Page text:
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Bulletin 76 for 2013 published and available online

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weo's picture
Bulletin 76 for 2013 published and available online

I am pleased to announce that AAVSO Bulletin 76 - predicted dates of maxima and minima of long period variables for 2013 - has been published and is available via the AAVSO Bulletin page.

On the Bulletin 76 page you will find a letter from me, an Introduction to the Bulletin, instructions on how to use the Bulletin, and various forms of the Bulletin itself (.pdf, .csv for spreadheets), including a generator you can use to create your own customized version! There is also a file containing the Bulletin stars in order of increasing need (that is, from those receiving the fewest observations last year to the most).

Please note that for the three double-maxima stars (V Boo, R Cen, R Nor), their predicted dates are not the in main Bulletin file or generator-created file but are in a separate file on the page.

THANK YOU to those observers whose contributions made the Bulletin possible, and THANK YOU to those of you who will contribute this year. You and your valuable observations make research on these important stars possible now and into the future!

Good observing  -  Elizabeth Waagen, AAVSO HQ

CMJA's picture
Bulletin 76 for 2013 published and available online

Awesome! Thanks for all your hard work.  Now can you do something about the clouds :-(


puj's picture
The LPV lost since 2011 bulletin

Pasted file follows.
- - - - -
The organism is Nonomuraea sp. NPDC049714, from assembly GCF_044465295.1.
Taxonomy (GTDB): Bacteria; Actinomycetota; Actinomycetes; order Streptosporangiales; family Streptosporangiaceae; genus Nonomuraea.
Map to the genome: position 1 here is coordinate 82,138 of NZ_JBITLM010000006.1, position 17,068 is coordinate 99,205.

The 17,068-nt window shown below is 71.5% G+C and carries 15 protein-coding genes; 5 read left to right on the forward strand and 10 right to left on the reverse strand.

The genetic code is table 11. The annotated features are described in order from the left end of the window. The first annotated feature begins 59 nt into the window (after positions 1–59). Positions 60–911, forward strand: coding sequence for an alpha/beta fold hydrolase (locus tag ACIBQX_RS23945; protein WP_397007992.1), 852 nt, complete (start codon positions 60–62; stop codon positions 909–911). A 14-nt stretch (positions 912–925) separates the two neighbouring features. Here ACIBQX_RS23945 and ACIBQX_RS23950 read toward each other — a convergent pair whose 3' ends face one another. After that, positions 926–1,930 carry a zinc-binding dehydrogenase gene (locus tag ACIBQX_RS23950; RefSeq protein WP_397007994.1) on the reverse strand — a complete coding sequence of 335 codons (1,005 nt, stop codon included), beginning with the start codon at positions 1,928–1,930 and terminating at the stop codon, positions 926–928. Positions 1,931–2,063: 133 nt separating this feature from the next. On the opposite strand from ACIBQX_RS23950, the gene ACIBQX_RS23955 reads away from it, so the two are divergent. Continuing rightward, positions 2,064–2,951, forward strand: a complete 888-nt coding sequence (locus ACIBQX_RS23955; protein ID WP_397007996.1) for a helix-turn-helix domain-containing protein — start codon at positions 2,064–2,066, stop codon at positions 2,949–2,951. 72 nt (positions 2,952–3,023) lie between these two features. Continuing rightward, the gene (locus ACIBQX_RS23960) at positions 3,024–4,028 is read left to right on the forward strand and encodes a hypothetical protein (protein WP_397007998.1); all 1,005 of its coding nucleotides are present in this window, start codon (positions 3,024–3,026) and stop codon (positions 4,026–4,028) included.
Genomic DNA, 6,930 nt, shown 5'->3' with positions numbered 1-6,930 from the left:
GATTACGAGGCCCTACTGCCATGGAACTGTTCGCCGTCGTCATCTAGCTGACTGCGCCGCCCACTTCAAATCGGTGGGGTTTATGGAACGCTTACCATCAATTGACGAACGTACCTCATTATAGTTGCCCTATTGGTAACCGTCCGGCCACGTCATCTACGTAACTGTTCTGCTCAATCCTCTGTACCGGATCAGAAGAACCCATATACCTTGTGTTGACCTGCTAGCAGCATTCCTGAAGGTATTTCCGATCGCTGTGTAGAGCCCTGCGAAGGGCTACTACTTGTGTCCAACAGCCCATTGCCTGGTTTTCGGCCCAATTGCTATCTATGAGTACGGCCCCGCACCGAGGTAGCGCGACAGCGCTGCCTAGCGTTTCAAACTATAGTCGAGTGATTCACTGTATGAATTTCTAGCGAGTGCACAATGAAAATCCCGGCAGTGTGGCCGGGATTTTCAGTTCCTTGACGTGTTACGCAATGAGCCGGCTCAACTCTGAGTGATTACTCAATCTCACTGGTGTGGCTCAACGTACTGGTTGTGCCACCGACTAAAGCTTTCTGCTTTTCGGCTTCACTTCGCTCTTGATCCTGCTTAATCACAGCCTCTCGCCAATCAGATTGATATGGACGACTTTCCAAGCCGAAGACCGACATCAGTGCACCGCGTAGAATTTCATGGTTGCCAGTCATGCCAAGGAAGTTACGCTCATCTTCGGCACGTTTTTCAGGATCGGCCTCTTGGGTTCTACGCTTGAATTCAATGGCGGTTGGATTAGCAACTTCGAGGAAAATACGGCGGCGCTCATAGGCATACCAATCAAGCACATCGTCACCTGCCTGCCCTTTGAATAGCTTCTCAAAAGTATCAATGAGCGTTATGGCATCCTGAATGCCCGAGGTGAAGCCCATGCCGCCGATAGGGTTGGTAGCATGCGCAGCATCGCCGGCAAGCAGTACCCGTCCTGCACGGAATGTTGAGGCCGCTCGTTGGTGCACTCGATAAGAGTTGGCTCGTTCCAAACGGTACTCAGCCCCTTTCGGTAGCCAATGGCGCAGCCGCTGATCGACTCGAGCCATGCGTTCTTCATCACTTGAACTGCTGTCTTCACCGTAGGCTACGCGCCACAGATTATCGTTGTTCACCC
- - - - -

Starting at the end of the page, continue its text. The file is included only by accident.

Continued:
I am still waiting for the info related to the variables that appeared in the bulletins before 2011 change. Before 2011 the number of variables attained  the figure of 562 (for instance in the 2007 bulletin). I keep observing those forgotten variables, specially when I observe with large aperture and under dark  skies).

Are you going to increase someday the list included in the bulletins since 2011 ? Since then the number remains stable and attains 381 variables, nearly 200 less than in previous bulletins.

Two years after the severe modification of the annual bulletins I wonder whether we should  finally forget those less observed variables and try to concentrate in the 381 listed in the bulletins available now.

Clear skies.


weo's picture
former Bulletin stars without mean curves

Hi Paco,

As Arne said, we focused on the Bulletin stars with mean curves because their max/min determination could be done most accurately. For those stars without mean curves, some of them actually have had good coverage over the decades, and we plan to generate mean curves for those among them that we can. We simply have not had time to work on this project, but we will as soon as we can devote the time to it. As Arne says, please concentrate on the Bulletin stars but feel free to continue to follow the former Bulletin stars (particularly those with good coverage so that mean curve determination will be as accurate as possible) as your schedule and observing program allow.

Many thanks and good observing!  Elizabeth Waagen

HQA's picture
LPV missing stars

Hi Francisco,

Bulletin 73 in 2010 had 562 stars; bulletin 74 in 2011 reduced this to 381 stars.  The remaining stars did not have an AAVSO mean curve, so the min/max analysis was not of high quality, and they were not observed often enough and over a long enough time span to be scientifically useful.  We suggest that you concentrate on the current set of 381 stars, and be sure to include the LPV legacy stars as your first priority so that those light curves continue to get dense coverage.  You can always observe some of the "lost" 181 stars on your own after doing the high-priority targets. Thanks!


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